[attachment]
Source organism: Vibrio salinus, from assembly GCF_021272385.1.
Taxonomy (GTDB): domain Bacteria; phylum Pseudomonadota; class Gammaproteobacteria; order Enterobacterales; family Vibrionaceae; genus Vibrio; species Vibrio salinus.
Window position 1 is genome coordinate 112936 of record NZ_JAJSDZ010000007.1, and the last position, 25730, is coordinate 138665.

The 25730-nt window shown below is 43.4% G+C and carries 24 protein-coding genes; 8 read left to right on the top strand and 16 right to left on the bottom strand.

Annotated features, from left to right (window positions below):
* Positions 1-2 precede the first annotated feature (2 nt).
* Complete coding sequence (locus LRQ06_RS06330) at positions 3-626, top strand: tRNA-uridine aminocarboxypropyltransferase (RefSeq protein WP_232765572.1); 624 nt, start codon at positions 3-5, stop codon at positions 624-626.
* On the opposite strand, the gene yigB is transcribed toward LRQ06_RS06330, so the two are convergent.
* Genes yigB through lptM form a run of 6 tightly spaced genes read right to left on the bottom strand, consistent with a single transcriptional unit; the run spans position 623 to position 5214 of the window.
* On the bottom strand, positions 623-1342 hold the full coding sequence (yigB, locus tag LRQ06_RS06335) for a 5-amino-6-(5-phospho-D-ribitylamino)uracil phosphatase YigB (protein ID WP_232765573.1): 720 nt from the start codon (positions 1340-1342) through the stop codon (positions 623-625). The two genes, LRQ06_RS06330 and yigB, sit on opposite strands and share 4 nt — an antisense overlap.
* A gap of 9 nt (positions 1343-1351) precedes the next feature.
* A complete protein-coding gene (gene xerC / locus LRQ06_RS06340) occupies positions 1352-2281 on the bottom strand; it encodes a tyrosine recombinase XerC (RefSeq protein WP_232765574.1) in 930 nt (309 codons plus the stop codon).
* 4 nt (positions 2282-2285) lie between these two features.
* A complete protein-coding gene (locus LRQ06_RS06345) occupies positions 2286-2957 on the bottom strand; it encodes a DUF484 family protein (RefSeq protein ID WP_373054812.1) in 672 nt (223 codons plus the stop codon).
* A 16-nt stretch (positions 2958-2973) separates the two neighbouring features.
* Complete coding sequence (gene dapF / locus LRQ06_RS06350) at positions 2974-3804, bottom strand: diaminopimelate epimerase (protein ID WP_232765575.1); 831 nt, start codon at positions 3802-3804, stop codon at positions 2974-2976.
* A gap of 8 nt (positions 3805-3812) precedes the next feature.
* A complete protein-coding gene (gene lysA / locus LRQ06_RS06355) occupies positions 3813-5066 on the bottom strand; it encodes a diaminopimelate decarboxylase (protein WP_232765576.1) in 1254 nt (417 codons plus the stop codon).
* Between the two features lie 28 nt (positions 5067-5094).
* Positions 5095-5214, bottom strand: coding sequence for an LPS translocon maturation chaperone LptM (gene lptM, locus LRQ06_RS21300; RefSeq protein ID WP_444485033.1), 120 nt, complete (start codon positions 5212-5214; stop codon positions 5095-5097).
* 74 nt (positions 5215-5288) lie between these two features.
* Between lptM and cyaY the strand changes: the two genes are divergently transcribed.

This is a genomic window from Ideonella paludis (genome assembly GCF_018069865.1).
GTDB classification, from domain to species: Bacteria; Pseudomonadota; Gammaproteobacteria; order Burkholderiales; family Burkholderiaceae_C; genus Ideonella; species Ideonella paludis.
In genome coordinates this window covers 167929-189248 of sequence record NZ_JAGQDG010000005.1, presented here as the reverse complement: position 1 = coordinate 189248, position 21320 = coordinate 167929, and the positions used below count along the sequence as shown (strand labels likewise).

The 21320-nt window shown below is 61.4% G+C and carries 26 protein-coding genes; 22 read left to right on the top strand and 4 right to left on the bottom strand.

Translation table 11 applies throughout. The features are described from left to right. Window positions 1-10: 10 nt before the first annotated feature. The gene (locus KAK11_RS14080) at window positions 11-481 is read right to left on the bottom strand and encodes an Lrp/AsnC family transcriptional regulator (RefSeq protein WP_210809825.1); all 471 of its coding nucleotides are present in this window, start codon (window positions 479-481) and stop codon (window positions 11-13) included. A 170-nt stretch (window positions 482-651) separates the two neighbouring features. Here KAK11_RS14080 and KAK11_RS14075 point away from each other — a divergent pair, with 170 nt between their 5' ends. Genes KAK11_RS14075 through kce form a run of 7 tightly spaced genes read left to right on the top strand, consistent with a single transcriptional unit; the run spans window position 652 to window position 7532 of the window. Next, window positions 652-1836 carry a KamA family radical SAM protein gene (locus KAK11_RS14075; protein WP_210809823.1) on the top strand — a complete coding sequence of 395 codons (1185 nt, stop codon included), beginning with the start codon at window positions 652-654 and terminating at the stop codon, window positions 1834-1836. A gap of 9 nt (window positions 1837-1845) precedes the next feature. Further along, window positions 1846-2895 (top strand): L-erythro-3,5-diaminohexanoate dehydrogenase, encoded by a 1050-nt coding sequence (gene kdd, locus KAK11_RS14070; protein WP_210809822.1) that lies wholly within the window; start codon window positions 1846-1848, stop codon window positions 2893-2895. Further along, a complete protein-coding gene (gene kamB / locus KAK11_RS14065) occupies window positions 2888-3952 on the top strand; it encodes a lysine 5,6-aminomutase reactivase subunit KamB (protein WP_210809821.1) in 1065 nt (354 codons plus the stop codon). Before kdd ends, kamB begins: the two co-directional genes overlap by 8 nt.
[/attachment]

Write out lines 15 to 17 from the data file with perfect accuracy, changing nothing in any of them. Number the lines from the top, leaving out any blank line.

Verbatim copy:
* A 16-nt stretch (positions 2958-2973) separates the two neighbouring features.
* Complete coding sequence (gene dapF / locus LRQ06_RS06350) at positions 2974-3804, bottom strand: diaminopimelate epimerase (protein ID WP_232765575.1); 831 nt, start codon at positions 3802-3804, stop codon at positions 2974-2976.
* A gap of 8 nt (positions 3805-3812) precedes the next feature.